Britain's Housing Crisis: The Places People Live


For twenty years British house building has fallen behind demand, forcing up prices and rents. Here's a series of photos showing some of the things people have had to do to live.

Victoria Campbell was living in a shed in her parents' garden in Havant, while she and her fiance saved up for a deposit, but the Council has told her that she has to move out.

This family in Plashet Park have been living in a shed for some time.

In East London, council officers are going checking out garden sheds to make sure that they are not being rented out, as they check too to see if houses are over-occupied.

In Caledonian Road, super-exploiting landlord Andrew Panayi converted unprofitable shops into money-making flats, and decided to convert their cellars into more flats.

This is the flats' skylight, outside.

This is the passage and stairway down to the flats.

This is the underground landing with the flats' front doors.

And this is the interior.

These garden sheds in Southall have been turned into homes, and ones like them are rented out to labourers.

Carl Bond and Stacey Drinkwater converted a double-decker bus for somewhere to live.

In Crystal Palace Laura Park lives in this converted public toilet.

Many people have tried to evade the planning laws that stop people from building, but disguising homes as sheds or barns.

Alan and Sarah Beesely built their home inside a barn, as you can see from the skylights. They were told by the council to knock it down.

Carl Jones built this garage, but building inspectors decided it was really a house, and told him to take it down.

So too this toolshed in a garden centre in Stroud was found to be a home, and ordered was ordered to come down.

In the Pembrokshire National Park Brithdir Moor, Janet and Tony Wrench built the Roundhouse, which was also ordered taken down.

For years now housebuilders in Britain have failed to build enough homes for people to live in.

We were told that more homes would encroach on the 'green belt' and the countryside. Foolish commentators like Simon Jenkins and Tristram Hunt warned - laughably - of a 'Tsunami of concrete' threatening the countryside. Powerful lobbies like the Campaign to Protect Rural England, the Urban Taskforce and the Green Party did all they could to stop new building. But it turns out that less than one tenth of Britain is developed.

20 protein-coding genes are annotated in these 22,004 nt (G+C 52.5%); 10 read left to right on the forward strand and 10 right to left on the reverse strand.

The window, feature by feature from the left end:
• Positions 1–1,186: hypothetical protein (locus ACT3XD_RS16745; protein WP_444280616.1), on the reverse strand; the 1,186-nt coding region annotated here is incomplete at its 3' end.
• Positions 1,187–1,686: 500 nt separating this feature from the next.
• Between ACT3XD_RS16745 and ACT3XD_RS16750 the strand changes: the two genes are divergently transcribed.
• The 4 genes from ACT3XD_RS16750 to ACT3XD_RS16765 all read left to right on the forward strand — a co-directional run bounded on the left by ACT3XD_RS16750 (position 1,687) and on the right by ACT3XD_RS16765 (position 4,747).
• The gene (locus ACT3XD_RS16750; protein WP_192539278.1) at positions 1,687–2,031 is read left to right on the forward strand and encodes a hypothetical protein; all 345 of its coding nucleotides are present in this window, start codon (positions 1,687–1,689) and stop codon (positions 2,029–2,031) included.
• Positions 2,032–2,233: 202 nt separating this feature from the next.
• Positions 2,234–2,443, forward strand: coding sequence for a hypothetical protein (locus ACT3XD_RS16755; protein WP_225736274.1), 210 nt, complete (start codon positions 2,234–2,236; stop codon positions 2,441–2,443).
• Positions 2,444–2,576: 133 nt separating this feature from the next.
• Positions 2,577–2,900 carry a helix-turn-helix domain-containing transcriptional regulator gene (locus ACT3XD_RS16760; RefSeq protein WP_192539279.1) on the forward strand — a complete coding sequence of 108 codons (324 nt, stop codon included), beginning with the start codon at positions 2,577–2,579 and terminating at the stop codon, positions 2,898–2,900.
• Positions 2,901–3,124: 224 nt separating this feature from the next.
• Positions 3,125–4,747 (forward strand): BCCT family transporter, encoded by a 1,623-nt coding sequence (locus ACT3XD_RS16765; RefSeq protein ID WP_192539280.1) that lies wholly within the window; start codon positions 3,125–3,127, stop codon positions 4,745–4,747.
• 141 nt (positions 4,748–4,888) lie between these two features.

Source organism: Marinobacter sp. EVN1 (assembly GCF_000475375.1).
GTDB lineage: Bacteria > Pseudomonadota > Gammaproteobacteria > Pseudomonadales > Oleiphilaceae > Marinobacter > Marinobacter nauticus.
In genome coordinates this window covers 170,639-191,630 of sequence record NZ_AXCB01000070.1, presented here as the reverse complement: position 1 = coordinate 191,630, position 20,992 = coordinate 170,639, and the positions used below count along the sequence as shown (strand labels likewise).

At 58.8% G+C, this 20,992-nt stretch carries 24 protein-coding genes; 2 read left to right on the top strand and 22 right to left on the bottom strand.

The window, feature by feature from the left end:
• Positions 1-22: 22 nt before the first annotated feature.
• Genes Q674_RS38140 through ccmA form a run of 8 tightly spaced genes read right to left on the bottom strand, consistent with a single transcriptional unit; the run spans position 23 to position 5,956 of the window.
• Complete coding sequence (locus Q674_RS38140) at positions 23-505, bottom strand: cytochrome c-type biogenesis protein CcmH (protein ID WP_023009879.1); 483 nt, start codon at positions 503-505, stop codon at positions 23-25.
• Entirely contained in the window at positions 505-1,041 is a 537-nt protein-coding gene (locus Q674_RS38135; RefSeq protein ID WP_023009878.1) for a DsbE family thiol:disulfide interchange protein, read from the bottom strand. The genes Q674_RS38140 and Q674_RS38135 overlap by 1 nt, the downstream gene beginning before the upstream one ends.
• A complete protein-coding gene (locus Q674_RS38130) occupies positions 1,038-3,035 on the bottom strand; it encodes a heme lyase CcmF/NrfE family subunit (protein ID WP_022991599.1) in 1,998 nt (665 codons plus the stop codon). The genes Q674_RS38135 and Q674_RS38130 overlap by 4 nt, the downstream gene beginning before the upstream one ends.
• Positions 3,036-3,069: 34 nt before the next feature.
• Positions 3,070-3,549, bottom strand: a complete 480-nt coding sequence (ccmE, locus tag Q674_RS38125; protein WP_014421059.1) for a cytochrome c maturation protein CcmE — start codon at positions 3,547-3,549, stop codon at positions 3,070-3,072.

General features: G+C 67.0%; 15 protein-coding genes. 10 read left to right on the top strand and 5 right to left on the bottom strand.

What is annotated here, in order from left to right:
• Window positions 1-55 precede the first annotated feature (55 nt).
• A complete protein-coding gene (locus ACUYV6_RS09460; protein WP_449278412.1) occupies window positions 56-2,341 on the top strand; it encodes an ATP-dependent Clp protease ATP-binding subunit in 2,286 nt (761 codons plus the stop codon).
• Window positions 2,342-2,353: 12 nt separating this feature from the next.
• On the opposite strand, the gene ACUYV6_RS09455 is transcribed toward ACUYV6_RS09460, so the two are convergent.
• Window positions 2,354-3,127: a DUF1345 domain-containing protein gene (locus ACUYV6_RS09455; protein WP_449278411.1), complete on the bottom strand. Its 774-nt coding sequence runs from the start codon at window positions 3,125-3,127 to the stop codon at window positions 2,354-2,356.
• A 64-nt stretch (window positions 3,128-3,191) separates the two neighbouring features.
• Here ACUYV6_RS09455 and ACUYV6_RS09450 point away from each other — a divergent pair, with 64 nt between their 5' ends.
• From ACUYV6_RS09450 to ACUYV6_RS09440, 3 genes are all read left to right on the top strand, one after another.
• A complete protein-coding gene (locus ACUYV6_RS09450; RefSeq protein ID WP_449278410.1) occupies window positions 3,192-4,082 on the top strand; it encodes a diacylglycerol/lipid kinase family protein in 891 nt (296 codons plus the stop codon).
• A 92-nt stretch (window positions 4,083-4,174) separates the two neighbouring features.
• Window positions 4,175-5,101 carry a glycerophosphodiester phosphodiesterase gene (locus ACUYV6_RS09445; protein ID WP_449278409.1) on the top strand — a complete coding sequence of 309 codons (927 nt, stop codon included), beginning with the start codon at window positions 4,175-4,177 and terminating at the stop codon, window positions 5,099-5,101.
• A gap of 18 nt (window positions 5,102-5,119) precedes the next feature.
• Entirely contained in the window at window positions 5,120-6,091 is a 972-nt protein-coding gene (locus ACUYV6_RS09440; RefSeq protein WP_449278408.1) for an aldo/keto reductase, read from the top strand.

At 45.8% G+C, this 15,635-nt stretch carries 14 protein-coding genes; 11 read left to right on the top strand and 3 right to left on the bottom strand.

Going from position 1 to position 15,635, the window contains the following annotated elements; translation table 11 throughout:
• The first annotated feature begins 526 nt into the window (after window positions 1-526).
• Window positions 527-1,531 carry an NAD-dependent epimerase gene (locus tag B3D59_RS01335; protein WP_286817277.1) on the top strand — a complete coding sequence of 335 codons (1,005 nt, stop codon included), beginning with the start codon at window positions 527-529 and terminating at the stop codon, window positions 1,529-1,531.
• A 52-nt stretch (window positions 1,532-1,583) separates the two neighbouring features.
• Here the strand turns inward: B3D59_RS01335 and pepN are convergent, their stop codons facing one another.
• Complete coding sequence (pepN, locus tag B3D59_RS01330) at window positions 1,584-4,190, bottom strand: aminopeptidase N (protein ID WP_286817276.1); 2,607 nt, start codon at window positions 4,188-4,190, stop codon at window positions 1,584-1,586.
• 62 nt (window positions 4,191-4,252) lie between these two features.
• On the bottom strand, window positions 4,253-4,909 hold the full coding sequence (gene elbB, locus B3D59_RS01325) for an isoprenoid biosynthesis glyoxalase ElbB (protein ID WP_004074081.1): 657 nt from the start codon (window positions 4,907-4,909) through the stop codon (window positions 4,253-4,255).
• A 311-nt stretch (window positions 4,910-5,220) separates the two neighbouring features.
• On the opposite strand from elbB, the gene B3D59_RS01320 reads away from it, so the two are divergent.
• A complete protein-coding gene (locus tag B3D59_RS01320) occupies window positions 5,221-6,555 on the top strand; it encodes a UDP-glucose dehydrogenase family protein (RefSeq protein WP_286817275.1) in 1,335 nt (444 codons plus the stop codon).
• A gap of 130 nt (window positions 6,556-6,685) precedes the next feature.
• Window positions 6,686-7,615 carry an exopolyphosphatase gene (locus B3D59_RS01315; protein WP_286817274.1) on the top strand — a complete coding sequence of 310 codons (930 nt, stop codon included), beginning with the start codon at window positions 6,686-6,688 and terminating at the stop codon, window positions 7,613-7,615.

Instead of developing the land we need government and municipal authorities said that they would 'build up, not out', and that they could get more people, into less space, by more compact, smart growth. At the time the development advocacy Audacity told them that this could only lead to overcrowding, and that their 'smart growth' would take us back to Victorian social problems.

Today, more people are willing to acknowledge that there is a problem with a shortage of affordable housing - but too few are willing to grasp the nettle and say we need to build many, many more houses to meet housing need.

Some commentators have made the point that there should be council housebuilding to meet the need. Others that the planning laws should be liberalised so that private developers can build. Both of those would be a good idea, but neither should be turned into a dogma that must be observed before new homes are built. The issue is that however it is done, Britain needs to build the houses that people need to live in.

James Heartfield's book Let's Build! Why We Need Five Million New Homes in the next 10 Years is available from Amazon.

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